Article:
• Nick says:

      Every devotion is good to spread, so I agree on that.

      However, your doom-and-gloom attitude is not in accordance with God’s Justice.

      We look forward to Judgment Day because we know the Paschal Mystery.

      We don’t believe in a God of Wrath Who will strike mankind at any moment.

      God is Love, and Love is Patient, Kind, etc.

      Don’t mix up the Divine Justice with unjust anger.

      • Louise says:

        To Nick……

        You said………..”We don’t believe in a God of Wrath Who will strike mankind at any moment……..God is Love, and Love is Patient, Kind, etc…………..Don’t mix up the Divine Justice with unjust anger”.

        This is UNFORTUNATELY the common Catholic thinking.

        I need to say that His “wrath” is His justice, it is NOT unjust anger.

        We Catholics NEED to start realizing that Gods wrath is NOT this horrible/unloving thing that we think it is.

        God’s wrath IS His Love & Mercy. A parent punishes a child to stop them from being bad and/or to protect them from what they were doing that could have harmed them (i.e. riding a bike in the street, etc)….ergo…..punishment IS LOVE !!! At Fatima the Blessed Mother said that war is a “punishment” for sin (always remember that).

        God’s wrath (i.e. constant natural disasters, famine, draught, and other devastations in our life) is ALWAYS meant to WAKE US UP and stop us from doing these bad things, and to PROTECT us from the bad that will happen to us (going to hell) if we don’t stop doing the bad. For the good/holy people in the world that have to go through these bad things, they are suppose to offer their sufferings for the sins of the world.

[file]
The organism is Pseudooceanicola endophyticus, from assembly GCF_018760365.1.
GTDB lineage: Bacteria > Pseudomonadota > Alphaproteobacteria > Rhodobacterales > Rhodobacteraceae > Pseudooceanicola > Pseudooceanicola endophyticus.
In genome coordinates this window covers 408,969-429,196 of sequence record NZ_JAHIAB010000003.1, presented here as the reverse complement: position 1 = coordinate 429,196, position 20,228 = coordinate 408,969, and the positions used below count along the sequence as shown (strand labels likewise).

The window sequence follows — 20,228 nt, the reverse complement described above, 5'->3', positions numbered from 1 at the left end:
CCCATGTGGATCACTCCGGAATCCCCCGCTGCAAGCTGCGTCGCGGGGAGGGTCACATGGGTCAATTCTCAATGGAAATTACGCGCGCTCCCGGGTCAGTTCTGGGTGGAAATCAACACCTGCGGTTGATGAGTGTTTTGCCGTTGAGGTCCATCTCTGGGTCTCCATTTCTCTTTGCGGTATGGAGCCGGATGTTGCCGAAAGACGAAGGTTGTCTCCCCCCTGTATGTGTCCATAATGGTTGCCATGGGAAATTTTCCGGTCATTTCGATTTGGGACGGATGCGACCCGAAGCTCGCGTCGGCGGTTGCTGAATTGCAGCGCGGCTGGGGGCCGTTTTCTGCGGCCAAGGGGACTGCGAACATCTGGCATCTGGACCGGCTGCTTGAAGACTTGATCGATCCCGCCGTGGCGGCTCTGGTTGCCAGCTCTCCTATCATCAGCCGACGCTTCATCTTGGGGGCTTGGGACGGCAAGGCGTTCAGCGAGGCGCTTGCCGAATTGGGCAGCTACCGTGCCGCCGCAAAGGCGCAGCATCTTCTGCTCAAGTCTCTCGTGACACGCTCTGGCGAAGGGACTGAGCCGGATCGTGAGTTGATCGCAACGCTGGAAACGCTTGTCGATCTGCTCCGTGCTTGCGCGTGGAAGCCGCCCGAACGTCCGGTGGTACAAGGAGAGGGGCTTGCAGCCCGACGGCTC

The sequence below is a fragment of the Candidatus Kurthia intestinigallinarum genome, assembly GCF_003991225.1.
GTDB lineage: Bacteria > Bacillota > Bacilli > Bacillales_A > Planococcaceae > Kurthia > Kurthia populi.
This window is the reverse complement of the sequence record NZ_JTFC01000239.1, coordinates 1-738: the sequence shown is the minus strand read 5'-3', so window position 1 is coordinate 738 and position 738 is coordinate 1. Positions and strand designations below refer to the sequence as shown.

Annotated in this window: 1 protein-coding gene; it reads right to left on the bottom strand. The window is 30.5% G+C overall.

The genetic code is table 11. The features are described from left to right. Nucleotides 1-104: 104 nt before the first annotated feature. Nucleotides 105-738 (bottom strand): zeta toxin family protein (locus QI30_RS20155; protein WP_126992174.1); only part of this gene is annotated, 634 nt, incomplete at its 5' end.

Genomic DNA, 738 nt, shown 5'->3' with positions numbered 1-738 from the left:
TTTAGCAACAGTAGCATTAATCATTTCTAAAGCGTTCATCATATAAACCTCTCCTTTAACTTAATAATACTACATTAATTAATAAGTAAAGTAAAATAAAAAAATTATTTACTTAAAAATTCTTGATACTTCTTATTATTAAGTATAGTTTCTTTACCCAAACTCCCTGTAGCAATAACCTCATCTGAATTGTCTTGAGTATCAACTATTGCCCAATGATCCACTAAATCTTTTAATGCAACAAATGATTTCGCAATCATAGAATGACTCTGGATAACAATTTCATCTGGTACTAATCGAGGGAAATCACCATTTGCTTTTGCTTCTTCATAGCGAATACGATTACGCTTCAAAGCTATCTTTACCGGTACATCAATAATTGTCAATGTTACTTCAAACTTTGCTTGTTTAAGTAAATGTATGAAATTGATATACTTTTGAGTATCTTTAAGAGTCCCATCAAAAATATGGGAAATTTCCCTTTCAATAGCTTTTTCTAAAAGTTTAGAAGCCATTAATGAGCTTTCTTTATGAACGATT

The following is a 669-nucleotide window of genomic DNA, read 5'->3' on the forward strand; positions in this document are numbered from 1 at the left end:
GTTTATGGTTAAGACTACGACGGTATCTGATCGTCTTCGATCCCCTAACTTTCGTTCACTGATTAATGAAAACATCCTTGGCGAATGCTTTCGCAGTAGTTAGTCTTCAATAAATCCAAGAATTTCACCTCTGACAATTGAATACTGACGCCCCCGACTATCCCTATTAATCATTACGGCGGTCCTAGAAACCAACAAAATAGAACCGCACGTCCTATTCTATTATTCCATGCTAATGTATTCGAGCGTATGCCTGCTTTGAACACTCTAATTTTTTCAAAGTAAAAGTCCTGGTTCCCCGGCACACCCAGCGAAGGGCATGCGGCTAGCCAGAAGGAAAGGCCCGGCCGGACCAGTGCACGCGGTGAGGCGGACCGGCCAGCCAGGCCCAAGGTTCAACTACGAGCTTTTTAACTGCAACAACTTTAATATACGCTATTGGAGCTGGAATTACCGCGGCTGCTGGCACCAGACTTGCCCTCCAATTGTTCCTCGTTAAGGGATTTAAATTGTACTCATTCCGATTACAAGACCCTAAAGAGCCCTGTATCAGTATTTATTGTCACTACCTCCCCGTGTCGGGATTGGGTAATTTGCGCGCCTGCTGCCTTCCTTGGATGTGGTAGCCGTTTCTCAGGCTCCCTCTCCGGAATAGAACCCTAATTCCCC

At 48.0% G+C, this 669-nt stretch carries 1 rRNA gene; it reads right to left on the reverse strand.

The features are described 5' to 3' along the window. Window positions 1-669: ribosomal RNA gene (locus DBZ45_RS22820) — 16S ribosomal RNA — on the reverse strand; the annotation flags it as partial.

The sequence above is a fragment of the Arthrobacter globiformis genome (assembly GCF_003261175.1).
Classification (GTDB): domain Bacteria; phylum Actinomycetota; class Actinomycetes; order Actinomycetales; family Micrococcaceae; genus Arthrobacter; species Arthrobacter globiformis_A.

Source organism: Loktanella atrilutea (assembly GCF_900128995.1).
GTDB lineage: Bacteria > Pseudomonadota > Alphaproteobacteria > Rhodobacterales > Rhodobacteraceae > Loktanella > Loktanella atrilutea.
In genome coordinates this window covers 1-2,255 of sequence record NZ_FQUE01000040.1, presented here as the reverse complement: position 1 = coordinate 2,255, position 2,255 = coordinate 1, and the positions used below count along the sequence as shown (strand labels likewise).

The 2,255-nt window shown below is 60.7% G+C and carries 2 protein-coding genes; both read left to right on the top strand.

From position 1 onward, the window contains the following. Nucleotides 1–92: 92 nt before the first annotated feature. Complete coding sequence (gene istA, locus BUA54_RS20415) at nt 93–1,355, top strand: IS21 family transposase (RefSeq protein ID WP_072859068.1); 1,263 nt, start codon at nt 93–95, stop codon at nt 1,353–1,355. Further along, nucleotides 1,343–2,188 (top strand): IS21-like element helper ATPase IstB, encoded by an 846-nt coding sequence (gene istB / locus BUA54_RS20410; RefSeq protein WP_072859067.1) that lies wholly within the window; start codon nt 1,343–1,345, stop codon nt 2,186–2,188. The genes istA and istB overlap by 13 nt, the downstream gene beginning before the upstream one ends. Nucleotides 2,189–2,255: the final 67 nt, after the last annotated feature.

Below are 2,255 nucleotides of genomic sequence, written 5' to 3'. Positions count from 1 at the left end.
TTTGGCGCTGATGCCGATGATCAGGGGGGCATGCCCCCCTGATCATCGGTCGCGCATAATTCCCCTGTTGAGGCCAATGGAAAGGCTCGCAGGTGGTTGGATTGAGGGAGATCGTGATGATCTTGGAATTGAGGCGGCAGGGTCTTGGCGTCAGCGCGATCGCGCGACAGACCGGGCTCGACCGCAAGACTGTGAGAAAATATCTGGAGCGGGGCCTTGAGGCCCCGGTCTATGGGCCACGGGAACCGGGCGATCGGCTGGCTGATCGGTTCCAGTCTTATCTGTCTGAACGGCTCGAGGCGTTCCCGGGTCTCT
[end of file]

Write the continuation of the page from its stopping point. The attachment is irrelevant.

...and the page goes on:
His “wrath” is basically His last resort after us not listening to His other more suttle (kinder) ways of trying to stop us from sinning. His wrath is His bending over backwards to stop us stubborn people from losing our souls, or from going into the depths of purgatory, which He also hates to see happen to us.

        Divine Mercy is DEFINITELY the one particular prayer that needs to be spread. Of course it’s good to spread the others too, but this is the prayer that He gave St Faustina meant for this day & age. Learning many prayers can be overwhelming to some people and that’s why this simple prayer is the one to stick with if they can’t do any other.

  2. Alicia G. Mendiola says:

    Thank you for sharing your latest blog. A fitting reminder that we are never in control of our lives. A reminder that we came to this world because of God and only God can take us out of this world. MARANATHA!

  3. Liam Ronan says:

    “…among those who will get stomped.” ‘Stomped’? I love your choice of that word, Monsignor. Stomping out the grapes of wrath.
    On a more sombre note, I always recall how Our Lady said of little (Blessed) Francisco Marto that she would take him to heaven soon but first he had to say many rosaries. I’m not sure why that was but I’ve always thought that if a little innocent child has to first say many rosaries before going to heaven then it’ll be a tight squeeze through the gates for such as me.